Bleier wrote a book of his struggle to recover from his war wounds called Fighting Back: The Rocky Bleier Story , and it was made into a television movie in 1980, with Robert Urich starring as Bleier, Richard Herd as Steelers coach Chuck Noll, Art Carney as team owner Art Rooney, and many of Bleier's teammates (including Matt Bahr and "Mean Joe" Greene) as themselves.  Bleier is featured in the 2014 feature documentary "Project 22", which chronicles the cross-country motorcycle journey of two young veterans exploring alternative treatments for PTSD and TBI. 
Bleier has four children. He has two children from his marriage with Aleta Giacobine Whitaker, from whom he was divorced in October 1996.    He also has two adopted children with his second wife, Jan Gyurina.  As of 2011, he lived in Mt. Lebanon, Pennsylvania. 
Bleier has become an author and speaker on retirement and financial management. He has authored the book Don't fumble your retirement  and is the co-host of a weekly radio show The Rock on Retirement on Pittsburgh radio station 104.7 FM WPGB.  He runs Bleier Zagula Financial with his business partner Matt Zagula. 
The football stadium at Xavier High School was renamed Rocky Bleier Field on the Knights of Columbus Sports Complex  on October 12, 2007.  Bleier tossed the coin to start the high school football game that day. He had spoken earlier in the day to students at an assembly. The entire student body wore T-shirts with his number 23, the only number retired in the school's history. On the following day, the third day of a three-day event, mayor Tim Hanna unveiled a street named in his honor. The former Oneida Court was renamed Rocky Bleier Run.  In 2017, Rocky became the subject of a children’s book called, “Rock Solid-The Courageous Journey of Rocky Bleier.” The story was written and illustrated by Pittsburgh artist, Larry Klu.
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Super Bowl IX was an American football game played between the American Football Conference (AFC) champion Pittsburgh Steelers and the National Football Conference (NFC) champion Minnesota Vikings to decide the National Football League (NFL) champion for the 1974 season. The game was played on January 12, 1975, at Tulane Stadium in New Orleans, Louisiana. The Steelers defeated the Vikings by the score of 16–6 to win their first Super Bowl championship.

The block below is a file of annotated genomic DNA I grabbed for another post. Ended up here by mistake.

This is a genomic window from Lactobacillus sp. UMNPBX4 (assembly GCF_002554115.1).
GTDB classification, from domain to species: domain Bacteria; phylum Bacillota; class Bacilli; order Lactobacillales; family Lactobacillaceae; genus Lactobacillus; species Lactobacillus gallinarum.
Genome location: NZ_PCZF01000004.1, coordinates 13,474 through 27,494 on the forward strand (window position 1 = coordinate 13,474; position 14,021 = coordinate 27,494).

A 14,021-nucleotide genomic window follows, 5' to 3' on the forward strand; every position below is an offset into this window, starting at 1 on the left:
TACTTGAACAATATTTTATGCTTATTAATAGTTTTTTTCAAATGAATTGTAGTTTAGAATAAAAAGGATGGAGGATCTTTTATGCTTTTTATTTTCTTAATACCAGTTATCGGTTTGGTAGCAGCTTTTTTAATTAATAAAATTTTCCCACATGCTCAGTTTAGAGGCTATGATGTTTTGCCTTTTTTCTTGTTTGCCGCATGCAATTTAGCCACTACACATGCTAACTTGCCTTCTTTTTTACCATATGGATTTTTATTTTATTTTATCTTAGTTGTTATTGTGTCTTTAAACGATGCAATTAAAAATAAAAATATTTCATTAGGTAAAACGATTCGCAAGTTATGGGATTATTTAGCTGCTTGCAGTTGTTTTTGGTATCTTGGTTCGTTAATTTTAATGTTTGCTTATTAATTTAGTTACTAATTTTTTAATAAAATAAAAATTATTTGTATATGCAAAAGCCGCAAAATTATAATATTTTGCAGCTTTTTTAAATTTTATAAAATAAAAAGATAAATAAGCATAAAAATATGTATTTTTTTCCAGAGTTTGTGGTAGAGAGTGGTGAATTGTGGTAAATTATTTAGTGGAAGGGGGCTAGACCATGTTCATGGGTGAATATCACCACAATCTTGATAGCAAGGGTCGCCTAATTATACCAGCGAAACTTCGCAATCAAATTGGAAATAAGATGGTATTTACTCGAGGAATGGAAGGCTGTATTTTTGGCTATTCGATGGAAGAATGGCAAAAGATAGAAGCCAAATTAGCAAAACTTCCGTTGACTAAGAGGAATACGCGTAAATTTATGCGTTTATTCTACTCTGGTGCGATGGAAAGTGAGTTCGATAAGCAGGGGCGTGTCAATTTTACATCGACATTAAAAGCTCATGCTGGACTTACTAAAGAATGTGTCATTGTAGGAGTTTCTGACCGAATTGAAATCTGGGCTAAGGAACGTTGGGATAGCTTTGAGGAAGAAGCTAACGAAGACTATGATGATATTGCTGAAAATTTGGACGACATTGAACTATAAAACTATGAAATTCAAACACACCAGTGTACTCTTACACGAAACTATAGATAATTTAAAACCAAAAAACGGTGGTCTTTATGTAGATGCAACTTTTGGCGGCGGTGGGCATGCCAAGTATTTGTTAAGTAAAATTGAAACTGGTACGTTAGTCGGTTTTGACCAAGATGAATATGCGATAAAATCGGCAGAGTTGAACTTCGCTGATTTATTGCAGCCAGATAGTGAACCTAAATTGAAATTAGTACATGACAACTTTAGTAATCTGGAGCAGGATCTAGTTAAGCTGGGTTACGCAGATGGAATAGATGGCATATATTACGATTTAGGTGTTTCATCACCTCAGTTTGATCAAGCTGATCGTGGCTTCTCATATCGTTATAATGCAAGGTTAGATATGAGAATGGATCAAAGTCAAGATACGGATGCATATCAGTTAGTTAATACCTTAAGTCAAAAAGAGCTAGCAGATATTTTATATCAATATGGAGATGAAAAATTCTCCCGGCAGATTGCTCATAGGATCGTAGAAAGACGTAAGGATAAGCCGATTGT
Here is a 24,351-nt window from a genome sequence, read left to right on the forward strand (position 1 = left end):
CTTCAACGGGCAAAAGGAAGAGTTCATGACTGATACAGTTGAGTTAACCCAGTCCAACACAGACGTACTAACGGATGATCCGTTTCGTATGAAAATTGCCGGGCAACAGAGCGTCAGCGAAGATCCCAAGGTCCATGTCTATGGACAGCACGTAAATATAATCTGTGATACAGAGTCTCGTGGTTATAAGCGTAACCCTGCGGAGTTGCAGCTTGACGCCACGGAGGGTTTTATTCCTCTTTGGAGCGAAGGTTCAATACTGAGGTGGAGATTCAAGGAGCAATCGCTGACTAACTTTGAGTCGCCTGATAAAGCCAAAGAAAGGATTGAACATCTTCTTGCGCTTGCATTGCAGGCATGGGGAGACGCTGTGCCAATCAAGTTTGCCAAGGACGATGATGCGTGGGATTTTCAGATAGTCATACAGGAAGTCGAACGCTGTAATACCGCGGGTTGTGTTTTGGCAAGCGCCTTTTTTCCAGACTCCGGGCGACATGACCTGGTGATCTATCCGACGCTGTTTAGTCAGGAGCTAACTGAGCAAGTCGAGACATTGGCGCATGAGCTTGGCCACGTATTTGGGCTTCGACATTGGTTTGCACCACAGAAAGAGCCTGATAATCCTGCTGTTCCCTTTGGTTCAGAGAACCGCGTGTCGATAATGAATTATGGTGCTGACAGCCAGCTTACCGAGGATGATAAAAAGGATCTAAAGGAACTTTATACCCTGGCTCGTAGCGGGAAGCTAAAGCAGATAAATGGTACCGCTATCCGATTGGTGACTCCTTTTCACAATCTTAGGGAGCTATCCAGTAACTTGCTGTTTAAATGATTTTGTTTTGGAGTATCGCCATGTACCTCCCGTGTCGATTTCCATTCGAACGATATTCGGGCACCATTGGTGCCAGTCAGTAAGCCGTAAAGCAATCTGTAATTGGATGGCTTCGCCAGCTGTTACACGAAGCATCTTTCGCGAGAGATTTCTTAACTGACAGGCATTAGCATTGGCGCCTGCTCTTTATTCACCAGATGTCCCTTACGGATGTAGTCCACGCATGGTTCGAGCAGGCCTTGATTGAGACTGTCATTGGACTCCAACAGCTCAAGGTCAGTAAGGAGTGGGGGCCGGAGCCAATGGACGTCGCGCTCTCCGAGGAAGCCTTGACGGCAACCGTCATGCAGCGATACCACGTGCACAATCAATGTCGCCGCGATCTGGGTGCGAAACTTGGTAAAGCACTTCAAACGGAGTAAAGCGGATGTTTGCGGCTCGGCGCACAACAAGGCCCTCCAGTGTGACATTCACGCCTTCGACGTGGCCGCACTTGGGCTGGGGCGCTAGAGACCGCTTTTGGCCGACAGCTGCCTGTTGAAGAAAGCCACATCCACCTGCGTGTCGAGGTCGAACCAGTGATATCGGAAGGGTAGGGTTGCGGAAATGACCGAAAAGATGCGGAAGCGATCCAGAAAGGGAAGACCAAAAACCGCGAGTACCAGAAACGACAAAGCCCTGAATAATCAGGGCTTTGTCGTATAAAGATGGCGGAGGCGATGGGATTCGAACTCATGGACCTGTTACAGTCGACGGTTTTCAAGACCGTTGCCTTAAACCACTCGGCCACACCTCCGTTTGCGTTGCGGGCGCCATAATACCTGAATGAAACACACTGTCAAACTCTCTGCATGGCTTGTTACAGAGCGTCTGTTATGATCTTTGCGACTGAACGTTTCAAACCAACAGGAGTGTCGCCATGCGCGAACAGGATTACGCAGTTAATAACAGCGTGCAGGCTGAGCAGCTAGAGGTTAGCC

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Charles Henry Noll was an American professional football player and head coach. Regarded as one of the greatest head coaches of all time, his sole head coaching position was for the Pittsburgh Steelers of the National Football League (NFL) from 1969 to 1991. When Noll retired after 23 years, only three other head coaches in NFL history had longer tenures with one team.
Jerome Abram Bettis Sr. is an American former football running back who played in the National Football League (NFL) for 13 seasons, primarily with the Pittsburgh Steelers. Nicknamed "the Bus" due to his large size and running style, he played college football at the University of Notre Dame and was selected 10th overall by the Los Angeles Rams in the 1993 NFL Draft. Bettis was a member of the Rams for three seasons before being traded to the Steelers, where he spent the remainder of his career. A six-time Pro Bowl and two-time first-team All-Pro selection, he is regarded as one of the greatest power runners of all time and ranks eighth in NFL rushing yards. He retired in 2006 after helping the Steelers win a Super Bowl title in Super Bowl XL, the franchise's first in over two decades. Bettis was inducted to the Pro Football Hall of Fame in 2015.
Charles Edward Greene, better known as "Mean" Joe Greene, is an American former professional football player who was a defensive tackle for the Pittsburgh Steelers of the National Football League (NFL) from 1969 to 1981. A recipient of two NFL Defensive Player of the Year awards, five first-team All-Pro selections, and ten Pro Bowl appearances, Greene is widely considered to be one of the greatest defensive linemen to play in the NFL. He was noted for his leadership, fierce competitiveness, and intimidating style of play for which he earned his nickname.
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The 1976 Pittsburgh Steelers season was the team's 44th in the National Football League. The team attempted to win their third consecutive Super Bowl championship, but ultimately lost to their bitter rivals, the Oakland Raiders, in the AFC Championship game. Despite failing to reach the Super Bowl, the 1976 Steelers are fondly remembered as one of the franchise's most dominant teams, thanks to a record-setting defense and running game. The Steelers' strong defense finished the season with just 9.9 points allowed per game, the fewest in the NFL, and a franchise record that still stands.
The 1978 Pittsburgh Steelers season was the franchise's 46th season in the National Football League (NFL). The season concluded with the team winning Super Bowl XIII to become the first franchise in the NFL to win three Super Bowl titles. The championship run was led by quarterback Terry Bradshaw and the team's vaunted Steel Curtain defense. This team is regarded as one of the greatest defensive teams of all time and one of the greatest teams in NFL history. Bradshaw put together the best year of his career to that point, becoming only the second Steeler to win the NFL MVP award. Ten Steelers players were named to the Pro Bowl team, and four were judged as first-team All-Pros by the AP. Head coach Chuck Noll returned for his tenth season—moving him ahead of Walt Kiesling as the longest tenured head coach in the team's history to that point.